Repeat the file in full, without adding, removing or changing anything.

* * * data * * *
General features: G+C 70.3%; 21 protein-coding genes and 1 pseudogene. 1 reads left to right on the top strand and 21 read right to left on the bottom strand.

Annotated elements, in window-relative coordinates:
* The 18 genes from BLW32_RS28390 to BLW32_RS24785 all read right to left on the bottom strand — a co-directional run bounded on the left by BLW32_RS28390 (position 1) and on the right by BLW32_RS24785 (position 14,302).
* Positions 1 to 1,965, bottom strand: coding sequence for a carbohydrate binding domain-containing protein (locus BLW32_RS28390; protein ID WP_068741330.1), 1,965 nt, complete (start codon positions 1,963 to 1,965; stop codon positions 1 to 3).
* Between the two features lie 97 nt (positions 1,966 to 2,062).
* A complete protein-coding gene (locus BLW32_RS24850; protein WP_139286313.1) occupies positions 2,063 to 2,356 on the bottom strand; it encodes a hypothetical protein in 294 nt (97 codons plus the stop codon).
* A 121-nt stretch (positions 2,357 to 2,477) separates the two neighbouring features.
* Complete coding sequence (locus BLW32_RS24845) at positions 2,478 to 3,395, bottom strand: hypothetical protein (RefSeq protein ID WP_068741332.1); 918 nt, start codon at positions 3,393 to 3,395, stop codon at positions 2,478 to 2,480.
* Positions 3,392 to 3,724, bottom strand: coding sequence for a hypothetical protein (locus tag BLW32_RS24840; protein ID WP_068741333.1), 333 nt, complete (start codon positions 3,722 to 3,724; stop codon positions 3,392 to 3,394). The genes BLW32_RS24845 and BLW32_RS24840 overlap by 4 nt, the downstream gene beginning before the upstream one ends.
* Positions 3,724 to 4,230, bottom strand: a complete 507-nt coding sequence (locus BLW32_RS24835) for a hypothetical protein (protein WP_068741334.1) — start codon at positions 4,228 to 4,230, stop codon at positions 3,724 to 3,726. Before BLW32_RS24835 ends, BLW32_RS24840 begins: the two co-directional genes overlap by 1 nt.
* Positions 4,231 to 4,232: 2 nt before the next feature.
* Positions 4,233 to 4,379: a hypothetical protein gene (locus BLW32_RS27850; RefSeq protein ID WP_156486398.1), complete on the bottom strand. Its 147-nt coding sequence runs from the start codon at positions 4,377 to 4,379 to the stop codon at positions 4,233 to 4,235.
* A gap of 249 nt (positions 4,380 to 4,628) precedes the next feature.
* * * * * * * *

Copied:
General features: G+C 70.3%; 21 protein-coding genes and 1 pseudogene. 1 reads left to right on the top strand and 21 read right to left on the bottom strand.

Annotated elements, in window-relative coordinates:
* The 18 genes from BLW32_RS28390 to BLW32_RS24785 all read right to left on the bottom strand — a co-directional run bounded on the left by BLW32_RS28390 (position 1) and on the right by BLW32_RS24785 (position 14,302).
* Positions 1 to 1,965, bottom strand: coding sequence for a carbohydrate binding domain-containing protein (locus BLW32_RS28390; protein ID WP_068741330.1), 1,965 nt, complete (start codon positions 1,963 to 1,965; stop codon positions 1 to 3).
* Between the two features lie 97 nt (positions 1,966 to 2,062).
* A complete protein-coding gene (locus BLW32_RS24850; protein WP_139286313.1) occupies positions 2,063 to 2,356 on the bottom strand; it encodes a hypothetical protein in 294 nt (97 codons plus the stop codon).
* A 121-nt stretch (positions 2,357 to 2,477) separates the two neighbouring features.
* Complete coding sequence (locus BLW32_RS24845) at positions 2,478 to 3,395, bottom strand: hypothetical protein (RefSeq protein ID WP_068741332.1); 918 nt, start codon at positions 3,393 to 3,395, stop codon at positions 2,478 to 2,480.
* Positions 3,392 to 3,724, bottom strand: coding sequence for a hypothetical protein (locus tag BLW32_RS24840; protein ID WP_068741333.1), 333 nt, complete (start codon positions 3,722 to 3,724; stop codon positions 3,392 to 3,394). The genes BLW32_RS24845 and BLW32_RS24840 overlap by 4 nt, the downstream gene beginning before the upstream one ends.
* Positions 3,724 to 4,230, bottom strand: a complete 507-nt coding sequence (locus BLW32_RS24835) for a hypothetical protein (protein WP_068741334.1) — start codon at positions 4,228 to 4,230, stop codon at positions 3,724 to 3,726. Before BLW32_RS24835 ends, BLW32_RS24840 begins: the two co-directional genes overlap by 1 nt.
* Positions 4,231 to 4,232: 2 nt before the next feature.
* Positions 4,233 to 4,379: a hypothetical protein gene (locus BLW32_RS27850; RefSeq protein ID WP_156486398.1), complete on the bottom strand. Its 147-nt coding sequence runs from the start codon at positions 4,377 to 4,379 to the stop codon at positions 4,233 to 4,235.
* A gap of 249 nt (positions 4,380 to 4,628) precedes the next feature.